This understanding of union is far, far different than Luther and Calvin's legal contract. There is no idea of the Bride of Christ and the marital covenant in their soteriology. It is not union, it is basically paperwork. It really is the same relationship Muslims have to their demon god -- that of slavery and fear rather than that of becoming "one flesh" in union with Him. There is simply no idea in Protestantism of one flesh intimacy in any of the rites you go through, whereas in the Catholic and Orthodox faiths, all the Sacraments are Christ operating through the priest or bishop to be with His people and intimately relate to them, the Eucharist being the MOST intimate of them all.

    Bro. Curtis, I know you know the Bible, but what you know is along the lines of the barest possible legal understanding of forgiveness, NOT of the idea of our UNION IN LOVE with the One Who loved us and died for our sins. THAT, my brother, is the difference between the barrenness of Baptist thought and the rich fullness of Catholic/Orthodox thought on this subject.

    Finally, as for the Church...as Orthodox writer/convert Bishop Kalistos Ware has written:

    "We know that there is salvation only in the Church. What we do not know is where exactly the walls of the Church are."

    And as for this statement:

    Eastern rite Catholics are so much more in touch with reality than their Latin counterparts. CC knows that the Church of Rome has made some statements that cannot simply be swept under the rug of ignorance if it wants to continue to claim to be infalliable and he's not afraid to admit it.

    Again, you misunderstand infallibility. The statements I object to have nothing to do with the infallible nature of the Roman Church's teachings. They do, however, have serious questions regarding the ADMINISTRATION of this truth in the world.

    Example: The Roman rite does not commune their children. They wait until they can make a "decision for Jesus" and then confirm and commune them. We do not do this. From the moment that our children can swallow as babies they are given a tiny bit of the precious Blood of our Lord. The Roman Church is in error in this in my opinion. Historically, the Eucharist was given to all up until a couple of hundred years ago. Then, for some reason, they changed the administration.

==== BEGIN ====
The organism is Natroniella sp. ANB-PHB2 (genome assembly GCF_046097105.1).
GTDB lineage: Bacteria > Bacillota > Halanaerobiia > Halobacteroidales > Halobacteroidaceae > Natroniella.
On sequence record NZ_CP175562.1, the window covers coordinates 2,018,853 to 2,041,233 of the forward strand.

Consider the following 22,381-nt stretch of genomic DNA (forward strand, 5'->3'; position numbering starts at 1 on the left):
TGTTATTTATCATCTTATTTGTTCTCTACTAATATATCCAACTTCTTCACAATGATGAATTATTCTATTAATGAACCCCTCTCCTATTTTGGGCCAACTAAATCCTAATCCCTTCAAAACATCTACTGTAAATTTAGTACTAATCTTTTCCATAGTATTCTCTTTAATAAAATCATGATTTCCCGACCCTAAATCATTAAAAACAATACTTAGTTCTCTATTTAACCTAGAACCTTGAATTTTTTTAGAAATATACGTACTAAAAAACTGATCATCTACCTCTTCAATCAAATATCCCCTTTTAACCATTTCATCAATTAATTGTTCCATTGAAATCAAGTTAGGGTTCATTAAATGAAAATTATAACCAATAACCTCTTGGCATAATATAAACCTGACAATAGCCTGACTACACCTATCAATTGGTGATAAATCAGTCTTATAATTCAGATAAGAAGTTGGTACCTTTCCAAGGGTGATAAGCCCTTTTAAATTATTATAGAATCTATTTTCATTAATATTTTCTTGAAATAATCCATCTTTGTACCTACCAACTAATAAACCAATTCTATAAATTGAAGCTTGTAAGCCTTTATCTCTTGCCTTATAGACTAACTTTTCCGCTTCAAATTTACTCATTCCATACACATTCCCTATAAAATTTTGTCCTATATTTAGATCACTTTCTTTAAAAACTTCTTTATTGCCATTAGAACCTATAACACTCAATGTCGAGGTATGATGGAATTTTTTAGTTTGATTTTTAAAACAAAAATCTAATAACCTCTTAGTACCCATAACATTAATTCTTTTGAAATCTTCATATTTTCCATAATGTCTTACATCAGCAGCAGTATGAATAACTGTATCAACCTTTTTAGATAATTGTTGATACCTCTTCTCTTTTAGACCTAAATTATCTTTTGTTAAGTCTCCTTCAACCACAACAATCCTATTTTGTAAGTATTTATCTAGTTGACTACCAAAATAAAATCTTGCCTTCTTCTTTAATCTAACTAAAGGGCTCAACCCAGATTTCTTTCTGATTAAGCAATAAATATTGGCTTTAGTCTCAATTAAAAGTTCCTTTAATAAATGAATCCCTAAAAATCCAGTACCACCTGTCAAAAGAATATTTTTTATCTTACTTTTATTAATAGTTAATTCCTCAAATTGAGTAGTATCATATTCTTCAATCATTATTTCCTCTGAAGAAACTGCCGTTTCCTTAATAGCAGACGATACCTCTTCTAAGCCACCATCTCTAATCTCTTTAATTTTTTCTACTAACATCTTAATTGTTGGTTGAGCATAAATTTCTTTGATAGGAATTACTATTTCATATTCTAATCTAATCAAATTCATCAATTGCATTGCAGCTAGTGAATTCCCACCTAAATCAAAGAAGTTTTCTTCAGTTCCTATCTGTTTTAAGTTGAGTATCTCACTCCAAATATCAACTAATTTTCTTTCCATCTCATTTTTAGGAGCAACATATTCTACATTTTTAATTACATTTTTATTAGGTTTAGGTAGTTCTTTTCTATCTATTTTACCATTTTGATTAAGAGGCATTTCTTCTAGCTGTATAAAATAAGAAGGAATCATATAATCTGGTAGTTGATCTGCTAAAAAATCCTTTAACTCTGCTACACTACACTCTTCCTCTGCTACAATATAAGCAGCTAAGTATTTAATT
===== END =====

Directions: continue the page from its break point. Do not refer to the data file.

So our doctrines are the same (Real Presence), but our administration of the Sacrament is different.

    In the encyclical "DOMINUS IESUS", our Holy Father made the statement that salvation comes through the Church alone. This made the liberals in Christendom, along with the Hindus, Muslims, and other pagan religions hoppin' mad!! :mad:

    Well, tough!! Without Christ as their sin bearer, they are going to be much more than mad on the Judgement Day. It is no mercy to such people to entertain to them the idea that their demon inspired religions are of the same salvational nature as Christianity. It is a shame to me that the Holy Father didn't go on to urge those in those religions to repent and come to Christ.

    Likewise, STUPID papers like the recent one on the Jews in which the bishops made statements which are both theologically unsound as well as salvationally confusing, do not help the issue any.

    But hey, that's Rome. There is a long and rich history of shooting themselves in the foot verbally. Apparently the 21st century has not brought a stop to this lamentable habit.

    So....in doctrine - infallible. In practice.....ahhhhhh,well, methinks (and this is only MY opinion, which is near worthless in the big scheme of things) that they need to tighten up the ship a bit.

    Cordially in Christ,

    Brother Ed
     
  9. Chemnitz

    Chemnitz
    Expand Collapse
    New Member

    Joined:
    Oct 25, 2001
    Messages:
    2,485
    Likes Received:
    0
    Of course I am still trying to find the word symbolic in the text of 1 Cor 11.
     
  10. MEE

    MEE
    Expand Collapse
    <img src=/me3.jpg>

    Joined:
    Dec 18, 2001
    Messages:
    1,271
    Likes Received:
    0
    Yes, we know about a few of those martyrs. William Tyndale comes to mind.</font>[/QUOTE]Bro. Curtis, since you mentioned William Tyndale, here is a little information on what happens to people who *supposedly* go against......well you know what I mean! [​IMG] Try as they may...they can't destroy God's Word or hide it from His people.